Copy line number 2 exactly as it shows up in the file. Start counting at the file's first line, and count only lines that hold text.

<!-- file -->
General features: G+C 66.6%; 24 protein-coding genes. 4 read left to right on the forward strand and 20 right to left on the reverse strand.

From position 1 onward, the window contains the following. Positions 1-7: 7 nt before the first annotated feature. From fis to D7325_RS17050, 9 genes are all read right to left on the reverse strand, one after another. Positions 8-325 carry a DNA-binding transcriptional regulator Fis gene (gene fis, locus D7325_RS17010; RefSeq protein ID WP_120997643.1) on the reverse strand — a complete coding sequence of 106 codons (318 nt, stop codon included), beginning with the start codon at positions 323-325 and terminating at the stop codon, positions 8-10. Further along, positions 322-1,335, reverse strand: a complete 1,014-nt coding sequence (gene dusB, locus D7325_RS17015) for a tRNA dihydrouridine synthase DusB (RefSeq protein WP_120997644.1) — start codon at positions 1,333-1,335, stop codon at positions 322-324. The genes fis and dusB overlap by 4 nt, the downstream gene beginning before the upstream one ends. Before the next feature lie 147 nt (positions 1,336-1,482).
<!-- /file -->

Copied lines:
From position 1 onward, the window contains the following. Positions 1-7: 7 nt before the first annotated feature. From fis to D7325_RS17050, 9 genes are all read right to left on the reverse strand, one after another. Positions 8-325 carry a DNA-binding transcriptional regulator Fis gene (gene fis, locus D7325_RS17010; RefSeq protein ID WP_120997643.1) on the reverse strand — a complete coding sequence of 106 codons (318 nt, stop codon included), beginning with the start codon at positions 323-325 and terminating at the stop codon, positions 8-10. Further along, positions 322-1,335, reverse strand: a complete 1,014-nt coding sequence (gene dusB, locus D7325_RS17015) for a tRNA dihydrouridine synthase DusB (RefSeq protein WP_120997644.1) — start codon at positions 1,333-1,335, stop codon at positions 322-324. The genes fis and dusB overlap by 4 nt, the downstream gene beginning before the upstream one ends. Before the next feature lie 147 nt (positions 1,336-1,482).